We also reported in that same post that Khashoggi instructed his fiancée to contact former Turkish MP and AK Party leader Yasin Aktay in case he failed to come out of the Saudi consulate. Aktay is known to be a close advisor to Muslim Brotherhood supporter and Turkish President Erdogan and the AK Party is an Islamist party close to the Global Muslim Brotherhood. A report authored by the GMBDW editor documents the attendance by Aktay at a September 2013 meeting of the Global Anti-Aggression Campaign (GAAC) where Aktay was identified as one of three deputies of a new organization registered in Istanbul and known as the “Global Coordinator To Support Rights And Freedoms.” The new organization was slated to have a board of ten other organizations including:
- Global Anti-Aggression Campaign (GAAC)
- Institute Of Strategic Thinking (headed by Aktay)
- Alkarama Foundation (founded by US designated terrorist, Al Qaeda supporter, and GAAC President Abd al-Rahman bin ‘Umayr al-Nu’aymi)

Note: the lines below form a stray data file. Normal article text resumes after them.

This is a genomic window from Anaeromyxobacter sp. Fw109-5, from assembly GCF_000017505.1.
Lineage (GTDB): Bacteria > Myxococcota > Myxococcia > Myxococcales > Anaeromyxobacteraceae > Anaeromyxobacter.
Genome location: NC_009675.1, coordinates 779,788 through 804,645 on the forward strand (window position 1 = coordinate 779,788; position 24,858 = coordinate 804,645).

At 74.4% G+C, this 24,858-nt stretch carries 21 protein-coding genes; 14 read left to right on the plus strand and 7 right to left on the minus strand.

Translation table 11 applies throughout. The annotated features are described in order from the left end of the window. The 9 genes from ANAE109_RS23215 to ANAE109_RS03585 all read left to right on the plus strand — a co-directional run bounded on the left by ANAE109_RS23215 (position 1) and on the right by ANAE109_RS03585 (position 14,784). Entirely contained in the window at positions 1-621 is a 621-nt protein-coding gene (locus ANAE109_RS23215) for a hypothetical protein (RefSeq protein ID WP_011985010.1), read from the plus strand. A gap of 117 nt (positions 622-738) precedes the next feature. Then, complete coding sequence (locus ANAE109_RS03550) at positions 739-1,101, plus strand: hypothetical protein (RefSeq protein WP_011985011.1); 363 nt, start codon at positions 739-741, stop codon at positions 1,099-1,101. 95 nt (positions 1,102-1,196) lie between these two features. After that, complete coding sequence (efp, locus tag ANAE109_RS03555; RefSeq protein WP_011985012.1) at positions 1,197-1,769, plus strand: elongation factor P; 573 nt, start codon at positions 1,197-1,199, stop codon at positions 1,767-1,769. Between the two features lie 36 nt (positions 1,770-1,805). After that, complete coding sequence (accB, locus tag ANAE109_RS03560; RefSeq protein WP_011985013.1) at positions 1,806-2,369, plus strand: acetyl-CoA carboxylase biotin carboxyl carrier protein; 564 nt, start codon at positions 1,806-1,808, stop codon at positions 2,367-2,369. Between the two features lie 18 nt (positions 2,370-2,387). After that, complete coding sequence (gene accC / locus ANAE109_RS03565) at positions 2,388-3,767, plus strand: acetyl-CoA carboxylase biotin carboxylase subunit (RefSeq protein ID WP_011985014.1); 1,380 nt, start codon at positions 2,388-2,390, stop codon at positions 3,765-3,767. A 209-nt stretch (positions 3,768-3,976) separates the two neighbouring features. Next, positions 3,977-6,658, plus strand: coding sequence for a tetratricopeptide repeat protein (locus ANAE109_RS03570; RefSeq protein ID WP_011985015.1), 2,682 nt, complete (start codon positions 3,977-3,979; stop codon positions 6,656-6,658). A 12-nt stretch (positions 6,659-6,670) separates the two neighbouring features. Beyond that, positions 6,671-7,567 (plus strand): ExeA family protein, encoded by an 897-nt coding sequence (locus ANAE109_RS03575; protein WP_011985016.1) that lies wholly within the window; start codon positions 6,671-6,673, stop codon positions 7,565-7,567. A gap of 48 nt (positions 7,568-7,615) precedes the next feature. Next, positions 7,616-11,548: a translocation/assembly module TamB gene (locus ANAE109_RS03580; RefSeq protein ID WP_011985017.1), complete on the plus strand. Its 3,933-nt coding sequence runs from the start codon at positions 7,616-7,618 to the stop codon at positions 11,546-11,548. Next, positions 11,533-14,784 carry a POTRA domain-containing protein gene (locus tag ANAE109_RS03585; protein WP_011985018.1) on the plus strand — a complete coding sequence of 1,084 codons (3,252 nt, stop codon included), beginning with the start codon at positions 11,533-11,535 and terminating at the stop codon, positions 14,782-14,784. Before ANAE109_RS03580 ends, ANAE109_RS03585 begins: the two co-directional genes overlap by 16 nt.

- Cordoba Foundation (headed by UK Muslim Brotherhood leader Anas Altikriti)
The report by the GMBDW editor describes the GAAC as follows:
- While claiming to be a “non-governmental, independent, peaceful, educational campaign of volunteers”, the GLOBAL ANTI-AGGRESSION CAMPAIGN (GAAC) is in reality a Salafi-led international umbrella organization that brings under its wings Salafi , Salafi-Jihadi, Global MUSLIM BROTHERHOOD and HAMAS leaders. The GAAC views the US as a key enemy of Islam and the purpose of the GAAC is to fight the US and its allies – a fight which has included close cooperation with the violent insurgency directed against Iraqi and Coalition forces in Iraq.